Today only six percent of enlisted Marines are females. Medina is no longer one of them. The Marines exhausted her. "They just run you," she says. "You're always doing something, or could be doing something, so they say, 'Why stand when you can sit? Why sit when you can lie down? Why lie down if you can sleep?'"
So she left.
It's December 2010 and Medina has the night off; in fact, the next couple of days off. The fire department never sleeps so her work schedule demands unorthodox hours. She receives a text message from someone who works at another firehouse asking if she could take his shift the next day. She agrees to, recognizing the importance of establishing a good rapport with firemen in other houses.
Her friends often say, "Oh my god, you must work around hot guys all the time." But Medina swears she's never been attracted to anyone in her firehouse. "It's also a bit taboo," she says. She pauses, then adds: "And ya' know, they tawk like this: Sophy, how ya' do-win. Hey yo bada bing bada boom." She admits she's exaggerating as she imitates men in her firehouse, the way a sister would a brother, and as though she's been given that right as a member of its tight-knit, devoted community.
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The gentle hazing goes both ways. "You know you're included when they don't censor themselves anymore," Medina says. "When I first got there it'd be like, 'Don't talk like that in front of her.' And now it's like 'Oh, it's Medina, it's cool.'" Typical boys club subjects ranging from poop to sex aren't excluded. "If they are talking about anything sexual," she continues, "I'll just listen but I'm not going to participate in that. If I did, they'd look at me totally different."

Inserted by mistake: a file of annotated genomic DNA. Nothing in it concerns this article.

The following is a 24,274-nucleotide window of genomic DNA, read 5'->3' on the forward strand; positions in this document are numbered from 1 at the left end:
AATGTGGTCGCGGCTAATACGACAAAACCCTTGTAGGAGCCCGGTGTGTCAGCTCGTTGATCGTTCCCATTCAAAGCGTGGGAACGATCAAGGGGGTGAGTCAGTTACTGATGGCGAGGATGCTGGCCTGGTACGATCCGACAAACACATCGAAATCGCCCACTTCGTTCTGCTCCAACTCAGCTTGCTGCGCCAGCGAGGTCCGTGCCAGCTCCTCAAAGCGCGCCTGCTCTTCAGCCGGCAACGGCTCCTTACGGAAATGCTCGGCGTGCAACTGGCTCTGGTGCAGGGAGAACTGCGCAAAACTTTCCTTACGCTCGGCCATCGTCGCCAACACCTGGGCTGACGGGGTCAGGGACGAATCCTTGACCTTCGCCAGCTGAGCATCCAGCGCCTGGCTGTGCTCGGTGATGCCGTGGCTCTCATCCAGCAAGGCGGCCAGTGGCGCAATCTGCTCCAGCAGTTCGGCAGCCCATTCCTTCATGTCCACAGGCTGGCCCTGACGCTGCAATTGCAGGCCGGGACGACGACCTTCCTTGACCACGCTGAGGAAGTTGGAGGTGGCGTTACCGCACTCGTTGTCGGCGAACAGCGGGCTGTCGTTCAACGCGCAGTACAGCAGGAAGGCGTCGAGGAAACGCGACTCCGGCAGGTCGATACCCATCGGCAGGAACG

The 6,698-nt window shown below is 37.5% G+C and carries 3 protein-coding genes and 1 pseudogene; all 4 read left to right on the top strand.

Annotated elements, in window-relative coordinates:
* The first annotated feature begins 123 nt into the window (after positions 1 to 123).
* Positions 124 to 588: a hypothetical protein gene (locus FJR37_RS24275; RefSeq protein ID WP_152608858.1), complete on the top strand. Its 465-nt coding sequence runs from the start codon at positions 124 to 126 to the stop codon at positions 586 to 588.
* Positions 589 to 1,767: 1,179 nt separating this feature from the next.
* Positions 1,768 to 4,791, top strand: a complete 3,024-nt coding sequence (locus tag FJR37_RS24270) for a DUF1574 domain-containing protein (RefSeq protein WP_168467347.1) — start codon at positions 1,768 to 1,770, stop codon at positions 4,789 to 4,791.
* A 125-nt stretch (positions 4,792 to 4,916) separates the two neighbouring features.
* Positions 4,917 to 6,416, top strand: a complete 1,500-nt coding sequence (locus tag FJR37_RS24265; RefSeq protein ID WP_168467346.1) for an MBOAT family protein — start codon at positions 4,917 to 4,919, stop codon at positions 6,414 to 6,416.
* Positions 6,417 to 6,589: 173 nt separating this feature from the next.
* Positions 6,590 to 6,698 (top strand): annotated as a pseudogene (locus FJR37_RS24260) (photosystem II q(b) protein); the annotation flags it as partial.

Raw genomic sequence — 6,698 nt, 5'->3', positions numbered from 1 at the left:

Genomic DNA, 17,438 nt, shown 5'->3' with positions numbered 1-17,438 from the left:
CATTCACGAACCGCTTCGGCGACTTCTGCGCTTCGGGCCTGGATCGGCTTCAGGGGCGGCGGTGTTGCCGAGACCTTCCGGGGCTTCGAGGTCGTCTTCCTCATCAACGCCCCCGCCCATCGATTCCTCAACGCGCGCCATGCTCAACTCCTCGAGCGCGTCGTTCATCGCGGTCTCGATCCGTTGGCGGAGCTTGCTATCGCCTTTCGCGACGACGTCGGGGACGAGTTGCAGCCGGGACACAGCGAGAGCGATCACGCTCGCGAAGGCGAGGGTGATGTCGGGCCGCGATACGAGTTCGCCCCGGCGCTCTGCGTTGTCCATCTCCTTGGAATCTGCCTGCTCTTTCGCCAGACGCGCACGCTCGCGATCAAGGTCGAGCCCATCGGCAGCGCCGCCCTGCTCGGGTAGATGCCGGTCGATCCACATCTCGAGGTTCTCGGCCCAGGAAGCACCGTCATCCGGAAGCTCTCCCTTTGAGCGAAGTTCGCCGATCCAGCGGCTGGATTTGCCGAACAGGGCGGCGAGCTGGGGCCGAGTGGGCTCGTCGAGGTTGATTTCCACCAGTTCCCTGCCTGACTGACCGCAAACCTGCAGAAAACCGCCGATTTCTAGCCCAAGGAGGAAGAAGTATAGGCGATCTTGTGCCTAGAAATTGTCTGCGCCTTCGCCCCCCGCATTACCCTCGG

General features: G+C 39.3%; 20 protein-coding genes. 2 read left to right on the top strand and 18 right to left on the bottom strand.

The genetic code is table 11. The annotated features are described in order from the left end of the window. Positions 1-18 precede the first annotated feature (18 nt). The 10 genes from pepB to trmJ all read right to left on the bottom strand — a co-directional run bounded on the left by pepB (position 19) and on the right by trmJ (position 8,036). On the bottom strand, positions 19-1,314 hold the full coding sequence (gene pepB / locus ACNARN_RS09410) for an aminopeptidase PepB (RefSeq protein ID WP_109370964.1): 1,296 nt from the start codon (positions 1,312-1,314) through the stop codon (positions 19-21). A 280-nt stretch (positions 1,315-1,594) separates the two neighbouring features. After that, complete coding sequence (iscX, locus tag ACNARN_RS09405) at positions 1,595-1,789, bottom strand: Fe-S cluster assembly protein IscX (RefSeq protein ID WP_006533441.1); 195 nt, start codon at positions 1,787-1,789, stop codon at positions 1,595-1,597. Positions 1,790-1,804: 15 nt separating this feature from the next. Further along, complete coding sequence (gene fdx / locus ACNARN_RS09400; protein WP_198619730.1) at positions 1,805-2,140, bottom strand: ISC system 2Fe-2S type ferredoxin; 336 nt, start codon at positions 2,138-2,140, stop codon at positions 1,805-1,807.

Of course, when she entered the Fire Department, it was not only her gender that made her stand out. For many decades, the FDNY has been considered an organization that Irish- and Italian-Americans built, and is still filled with many of those whom Medina has affectionately termed "the O people": O'Sheas, O'Connells and O'Reillys. The department remained ethnically homogenous for so many years that in 2007, minority applicants sued the FDNY for discrimination, and a judge found there was enough evidence to support the claim that recruitment exams discriminated against blacks and Hispanics. As a remedy, the judge ordered that "out of every five entry-level hires, the Fire Department must agree to reserve two hires for black priority applicants and one for a Hispanic priority applicant until 293 qualifying minority candidates have been offered a position." The city successfully appealed the ruling, but new initiatives instituted to increase minority recruitment remain in place.